The History of Louvered Roofs

Since the early 1930s home owners started using their patios as outdoor living areas.  Fabric and aluminum awning were invented which offered shade and some rain and snow protection but lacked the ability to allow natural sunlight to come into the home when needed.  Many products have come to the market over the years including stationary and retractable fabric awnings as well as flat and W-pan aluminum patio covers as well as solid wood patio cover.  Pergolas were also designed using wood and aluminum which allowed more light coming in the home but lacked protection from the elements.

In the past few years insulated panel patio covers have taken a large share of the market.  There were great for keeping the weather off the patio but still blocked all of the natural sun light from getting in the ever larger patio windows and doors on the home.

Finally a solution – Louvered Roofs

Louvered roofs were invented for customers to finally get the time they wanted to spend in outdoor living while completely protecting their patio.  Louvered roofs were made with slats that opened and closed to provide shade, natural light, and protection from the elements as needed.  The invention allowed for much more use of the patio as well as optimal protection of furniture, pets, and outdoor appliances.

First Generation Louvered Roof

The first manufactured louvered roofs were invented and produced in Australia in 1984 using steel coil that was roll formed into an 8″ wide center pivot louver.  The strong steel allowed it to span up to 12′ without bending.  If had cast aluminum ends which pivoted in a slot on an aluminum angle (the product is still in production).  Different louvered roofs were invented in France, Israel, New Zealand and other countries over the next twenty years.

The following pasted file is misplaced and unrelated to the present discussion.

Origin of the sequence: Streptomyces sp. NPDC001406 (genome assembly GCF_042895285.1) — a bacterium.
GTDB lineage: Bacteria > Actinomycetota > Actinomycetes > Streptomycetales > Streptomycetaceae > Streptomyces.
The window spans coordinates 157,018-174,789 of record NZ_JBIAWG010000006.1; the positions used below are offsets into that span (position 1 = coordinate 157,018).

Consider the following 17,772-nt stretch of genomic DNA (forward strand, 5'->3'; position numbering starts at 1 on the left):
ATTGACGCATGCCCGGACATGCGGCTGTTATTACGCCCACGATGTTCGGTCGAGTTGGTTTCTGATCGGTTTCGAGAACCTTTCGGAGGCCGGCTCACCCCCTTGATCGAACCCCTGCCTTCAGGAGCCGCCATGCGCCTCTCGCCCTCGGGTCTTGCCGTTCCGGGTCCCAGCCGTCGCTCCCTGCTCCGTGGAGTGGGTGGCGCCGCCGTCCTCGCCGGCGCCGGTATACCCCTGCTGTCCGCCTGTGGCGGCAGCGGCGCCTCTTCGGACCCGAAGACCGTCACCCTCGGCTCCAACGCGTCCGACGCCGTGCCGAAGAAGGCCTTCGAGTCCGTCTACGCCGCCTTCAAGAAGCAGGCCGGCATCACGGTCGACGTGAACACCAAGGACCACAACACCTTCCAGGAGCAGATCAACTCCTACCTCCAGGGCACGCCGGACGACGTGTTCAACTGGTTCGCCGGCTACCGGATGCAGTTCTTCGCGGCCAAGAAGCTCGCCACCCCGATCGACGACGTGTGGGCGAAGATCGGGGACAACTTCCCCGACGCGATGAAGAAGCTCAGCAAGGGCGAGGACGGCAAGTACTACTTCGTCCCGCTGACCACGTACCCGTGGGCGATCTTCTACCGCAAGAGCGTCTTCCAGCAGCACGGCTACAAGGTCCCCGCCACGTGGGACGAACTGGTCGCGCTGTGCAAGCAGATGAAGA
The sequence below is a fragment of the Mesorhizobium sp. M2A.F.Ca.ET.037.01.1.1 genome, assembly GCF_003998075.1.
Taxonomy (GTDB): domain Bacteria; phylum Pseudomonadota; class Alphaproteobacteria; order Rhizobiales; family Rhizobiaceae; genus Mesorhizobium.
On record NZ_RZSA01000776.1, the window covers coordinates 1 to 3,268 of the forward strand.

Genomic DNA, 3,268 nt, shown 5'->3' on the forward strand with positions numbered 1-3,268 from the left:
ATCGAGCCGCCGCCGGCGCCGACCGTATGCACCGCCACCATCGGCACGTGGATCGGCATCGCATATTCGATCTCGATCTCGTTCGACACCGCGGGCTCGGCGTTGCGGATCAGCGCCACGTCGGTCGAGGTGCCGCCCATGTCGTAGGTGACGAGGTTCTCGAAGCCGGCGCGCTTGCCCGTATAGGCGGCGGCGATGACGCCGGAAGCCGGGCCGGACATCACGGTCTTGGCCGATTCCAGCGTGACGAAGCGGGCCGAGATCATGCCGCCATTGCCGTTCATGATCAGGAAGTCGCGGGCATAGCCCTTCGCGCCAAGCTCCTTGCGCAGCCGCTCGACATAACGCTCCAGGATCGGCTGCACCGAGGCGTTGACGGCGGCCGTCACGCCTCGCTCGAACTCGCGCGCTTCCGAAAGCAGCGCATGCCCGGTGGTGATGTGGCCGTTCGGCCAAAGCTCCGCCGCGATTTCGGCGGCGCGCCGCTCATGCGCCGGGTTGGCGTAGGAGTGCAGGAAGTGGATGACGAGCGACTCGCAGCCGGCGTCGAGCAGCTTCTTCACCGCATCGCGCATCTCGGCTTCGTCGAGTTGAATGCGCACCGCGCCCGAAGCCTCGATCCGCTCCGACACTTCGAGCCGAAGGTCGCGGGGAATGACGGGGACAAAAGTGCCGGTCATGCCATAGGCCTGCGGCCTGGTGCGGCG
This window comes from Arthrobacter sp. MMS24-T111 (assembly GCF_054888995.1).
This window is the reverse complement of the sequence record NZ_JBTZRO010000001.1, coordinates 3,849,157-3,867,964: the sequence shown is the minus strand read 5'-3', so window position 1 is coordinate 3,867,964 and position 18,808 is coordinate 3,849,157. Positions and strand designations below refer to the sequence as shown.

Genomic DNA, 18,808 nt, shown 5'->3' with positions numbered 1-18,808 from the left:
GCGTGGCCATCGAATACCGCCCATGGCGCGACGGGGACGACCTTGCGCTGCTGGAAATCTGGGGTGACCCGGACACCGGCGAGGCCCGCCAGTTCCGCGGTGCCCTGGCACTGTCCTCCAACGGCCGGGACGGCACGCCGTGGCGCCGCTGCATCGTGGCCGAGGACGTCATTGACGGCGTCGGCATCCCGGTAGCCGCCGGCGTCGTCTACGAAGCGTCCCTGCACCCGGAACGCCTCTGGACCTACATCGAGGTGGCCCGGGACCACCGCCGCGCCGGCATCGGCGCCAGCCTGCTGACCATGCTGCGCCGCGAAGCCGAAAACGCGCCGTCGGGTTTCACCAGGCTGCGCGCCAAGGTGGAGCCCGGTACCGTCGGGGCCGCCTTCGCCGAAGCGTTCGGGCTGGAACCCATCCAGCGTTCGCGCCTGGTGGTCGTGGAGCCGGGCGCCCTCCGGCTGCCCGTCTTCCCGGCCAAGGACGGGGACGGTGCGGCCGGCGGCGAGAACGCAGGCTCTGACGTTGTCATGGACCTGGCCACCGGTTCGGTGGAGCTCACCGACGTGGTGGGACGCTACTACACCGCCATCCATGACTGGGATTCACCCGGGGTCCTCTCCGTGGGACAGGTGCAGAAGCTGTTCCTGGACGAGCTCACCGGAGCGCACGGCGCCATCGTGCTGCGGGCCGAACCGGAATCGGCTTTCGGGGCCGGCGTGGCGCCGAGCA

Coming to the USA

In the early 2000’s louvered roofs began to find their way to the USA from Australia and Israel.  Then manufactures began to pop up in California, Georgia, Alberta Canada, Arizona, and Kentucky most of these manufacturers used aluminum instead of steel for the louvers but the other features were basically the same.

Currently thee are 7 first generation louvered roof manufacturers in the USA and Canada.  2 of them are bottom pivot and 5 are center pivot.


All Louvered Roofs are configured in one of two ways designs:

Center Pivot Design

The center pivot design is easiest to open and close because the louvers are balanced by the pin in middle.

In most cases however the louver is not designed very strongly so it can only be manufactured in 9′ and 12′ length which greatly limits the size of the structure.

The center pivot design comes with a full perimeter gutter to direct the rain water where  you want it.

The louvers are easily connected to a pivot bar which rotates the louvers open and closed all at the same time.

Bottom Pivot Design

The bottom pivot design allowed for louvers up to 24′ long supported by and connected to rafters beneath.  The louvers on this design are typically only 4″ which restricts more natural light plus they can only open a little past 90 degrees so they are unable to shade and catch light beyond that point.

The bottom pivot design makes the louvers top heavy so that when they closed passed the 90 degree point the weight transfer creates as much as 500 lbs. of stress on the motor and mechanism.

Because rafters are needed every 3′ to 4′ the look of the bottom pivot design is less appealing.  The louvers sit on top of the rafters and the rafters sit on top of the beams giving a very stacked look.

The mechanism to open and close the louvers is internal in each of the rafters and hard to maintain if there are any problems.  All of the louvers must be removed to gain access to the mechanism.

New Generation Louvered Roofs

The new generation louvered roofs have quite a few improvements.  These are directed toward allowing the customers even more time spent on the patio as well as taking advantage of new technologies and improved strength in structure design.

There are several new generation louvered roofs now manufactured in the USA.  None of these manufacturers use the bottom pivot design.

Here is a list of some of the improvements these company have in their designs:

  • All have the flat bottom tongue and groove louver design which is more appealing to customers.
  • Some have a larger gutter to improve water flow in heavy rain storms as well as clog-prof leaf and debris screens.
  • Some have ball bearings at each end of the louvered to provide a low friction longer lasting mechanism .
  • All have integrated the new electronics technologies.
  • Some have a designer gutter look for improved aesthetics.
  • Some have a much stronger louvers design for improved snow and wind loads.
  • Some have bearings in the pivot bar which connects all of the louvers allowing them to move together without stress.

The Sundance Louvered Roof is the only new generation louvered roof having all of these improvements.